Tuesday, May 18, 2010

... some truth in the old - tortured artist - stereotype?

It’s hard to justify being an artist some days. I feel like I’m not really making a difference in the world, that I’m buying into a system that I fundamentally disagree with. But then, those are the times that I’m conscious of that fact. The rest of my life, like everyone else it seems, I spend in blissful unconsciousness. I’m making an art piece about New Zealand Freshwater at the moment. It’s something I’ve been researching for a while now, and have already responded to on a basic level.

This time, however, I’ve been forced to re-examine my own behaviour in relationship to the subject. I, like most people in this country, live in a house with a flush toilet. It’s an everyday mindless thing, to flush excrement down the toilet. I know it’s one of the biggest microbial pollutants of our fresh water, I know it’s unfair to return it to nature with the expectation that nature will fix it, I know that the chemicals used to ‘treat’ it are bad for the environment and ecosystems they’re being pumped into, but I still do it. Every day. Because that’s what we’re taught as toddlers, potty training: always flush the toilet. To be fair, we make a conscious effort not to flush if it’s not necessary, an attempt to conserve water (how much water does it take to flush a toilet!?), but that goes out the window if we have guests round.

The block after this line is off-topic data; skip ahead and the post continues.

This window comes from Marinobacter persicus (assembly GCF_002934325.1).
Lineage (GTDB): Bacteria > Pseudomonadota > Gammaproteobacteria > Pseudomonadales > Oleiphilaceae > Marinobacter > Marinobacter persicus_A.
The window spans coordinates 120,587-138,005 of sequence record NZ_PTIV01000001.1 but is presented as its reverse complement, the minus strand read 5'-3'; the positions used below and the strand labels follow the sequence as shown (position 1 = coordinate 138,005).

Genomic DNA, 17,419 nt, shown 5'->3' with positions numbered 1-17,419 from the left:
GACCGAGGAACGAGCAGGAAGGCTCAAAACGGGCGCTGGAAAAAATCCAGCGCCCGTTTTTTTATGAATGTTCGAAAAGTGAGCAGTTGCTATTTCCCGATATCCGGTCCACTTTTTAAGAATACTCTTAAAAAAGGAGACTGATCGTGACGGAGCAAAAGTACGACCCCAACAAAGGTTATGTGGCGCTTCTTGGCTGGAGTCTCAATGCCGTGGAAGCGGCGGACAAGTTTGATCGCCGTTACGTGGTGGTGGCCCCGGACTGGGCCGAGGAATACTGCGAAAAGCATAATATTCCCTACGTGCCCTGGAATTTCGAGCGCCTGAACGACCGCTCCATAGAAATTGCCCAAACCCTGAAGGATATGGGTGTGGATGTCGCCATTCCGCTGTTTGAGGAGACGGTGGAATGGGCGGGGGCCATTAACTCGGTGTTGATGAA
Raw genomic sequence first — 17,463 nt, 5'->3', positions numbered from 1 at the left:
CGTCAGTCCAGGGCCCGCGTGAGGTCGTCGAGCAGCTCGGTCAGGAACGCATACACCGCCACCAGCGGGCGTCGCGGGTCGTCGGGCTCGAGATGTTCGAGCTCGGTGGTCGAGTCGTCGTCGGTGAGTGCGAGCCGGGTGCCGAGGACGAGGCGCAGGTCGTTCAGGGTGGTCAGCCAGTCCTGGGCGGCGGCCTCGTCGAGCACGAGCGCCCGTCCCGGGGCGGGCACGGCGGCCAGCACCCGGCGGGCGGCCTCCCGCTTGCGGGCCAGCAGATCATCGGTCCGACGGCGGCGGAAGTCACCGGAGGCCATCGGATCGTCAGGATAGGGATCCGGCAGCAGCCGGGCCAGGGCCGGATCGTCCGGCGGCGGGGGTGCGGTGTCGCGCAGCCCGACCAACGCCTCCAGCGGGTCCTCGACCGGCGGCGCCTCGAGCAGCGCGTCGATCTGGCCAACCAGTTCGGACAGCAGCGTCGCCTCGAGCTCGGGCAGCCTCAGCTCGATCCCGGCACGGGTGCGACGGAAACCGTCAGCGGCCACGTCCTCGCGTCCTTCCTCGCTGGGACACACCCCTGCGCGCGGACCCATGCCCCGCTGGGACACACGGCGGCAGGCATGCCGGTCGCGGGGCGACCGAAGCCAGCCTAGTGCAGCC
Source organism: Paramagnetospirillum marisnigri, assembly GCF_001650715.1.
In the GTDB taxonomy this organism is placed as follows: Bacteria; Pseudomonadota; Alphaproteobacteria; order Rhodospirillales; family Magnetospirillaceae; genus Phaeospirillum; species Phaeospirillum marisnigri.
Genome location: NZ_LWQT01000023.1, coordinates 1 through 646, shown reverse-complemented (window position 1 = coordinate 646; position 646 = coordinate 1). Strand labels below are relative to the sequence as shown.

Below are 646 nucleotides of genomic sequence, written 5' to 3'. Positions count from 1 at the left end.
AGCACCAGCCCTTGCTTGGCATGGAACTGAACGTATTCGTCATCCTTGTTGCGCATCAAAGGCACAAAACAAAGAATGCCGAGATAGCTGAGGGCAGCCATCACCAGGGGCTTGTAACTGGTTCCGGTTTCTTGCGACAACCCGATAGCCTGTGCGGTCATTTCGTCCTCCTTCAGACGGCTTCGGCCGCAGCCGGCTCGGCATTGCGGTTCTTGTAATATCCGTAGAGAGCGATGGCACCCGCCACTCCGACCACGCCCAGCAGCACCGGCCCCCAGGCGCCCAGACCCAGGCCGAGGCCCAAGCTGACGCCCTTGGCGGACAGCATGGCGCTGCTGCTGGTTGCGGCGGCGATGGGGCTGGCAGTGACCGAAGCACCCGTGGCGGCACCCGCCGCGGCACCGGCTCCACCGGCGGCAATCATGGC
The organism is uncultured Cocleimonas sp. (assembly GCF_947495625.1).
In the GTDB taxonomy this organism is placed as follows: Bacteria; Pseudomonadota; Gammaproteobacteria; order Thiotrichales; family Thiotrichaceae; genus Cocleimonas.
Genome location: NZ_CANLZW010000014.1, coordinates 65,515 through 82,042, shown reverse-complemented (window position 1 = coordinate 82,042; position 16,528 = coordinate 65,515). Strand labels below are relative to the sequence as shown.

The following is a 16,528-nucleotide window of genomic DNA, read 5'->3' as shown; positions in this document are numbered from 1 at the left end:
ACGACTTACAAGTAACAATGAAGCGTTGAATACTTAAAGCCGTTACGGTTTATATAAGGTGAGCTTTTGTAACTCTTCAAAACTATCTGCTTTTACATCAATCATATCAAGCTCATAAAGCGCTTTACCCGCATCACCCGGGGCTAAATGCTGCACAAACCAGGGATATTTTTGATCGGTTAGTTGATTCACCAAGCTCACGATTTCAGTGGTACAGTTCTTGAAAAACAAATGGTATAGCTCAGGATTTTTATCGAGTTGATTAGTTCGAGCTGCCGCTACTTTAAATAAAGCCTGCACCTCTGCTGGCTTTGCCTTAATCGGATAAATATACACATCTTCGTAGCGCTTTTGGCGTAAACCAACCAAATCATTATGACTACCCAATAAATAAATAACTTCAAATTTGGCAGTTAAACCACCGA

We take water for granted, especially here in New Zealand. I’m a part of that ‘we’ so why should I make art about it? I don’t have a solution to the environmental problems that we’re causing. I’m a poor student, so buying expensive alternative cleaning products without unnatural chemicals in them is not always an option. The materials I am using to display the samples, used in ecology labs, sure, but they’re plastics. I’m not a scientist with years’ worth of statistics to back up everything I’m displaying, so is it relevant? Is executing this, in the public eye, with the hope that people will get involved enough? Will this create enough of a critical dialogue around the topic to justify the environmental cost of its creation, and of my living?

And what do you do, when the answer is “I don’t know.” Because I don’t. But this is all I know. This is my first language to communicate in. Making art about ‘big picture’ issues is the only way I can justify being part of a late capitalist system which seems hell bent on destroying all natural resources in order to turn a profit. Some days I don’t even know if that’s enough.


  1. What you are doing does matter.
    Scientists find things out and communicate mainly to other scientists and planners. Artists, writers etc communicate to the public, who need to act as the conscience of the planners. For too long the conscience of the planners has been held by the accountants, so the cheap but dirty (ie polluting, destroying) options are used. You are helping to wake up the ethical conscience.

    One environmentally better cleaning product that is way cheaper than the bad stuff is baking soda. I have been using it to wash my hair this year and it is as good or better than any shampoo I have used!

  2. Thanks Stella. I need to hear that kinda thing once in a while. How do you use the baking soda? do you mix it up with water first?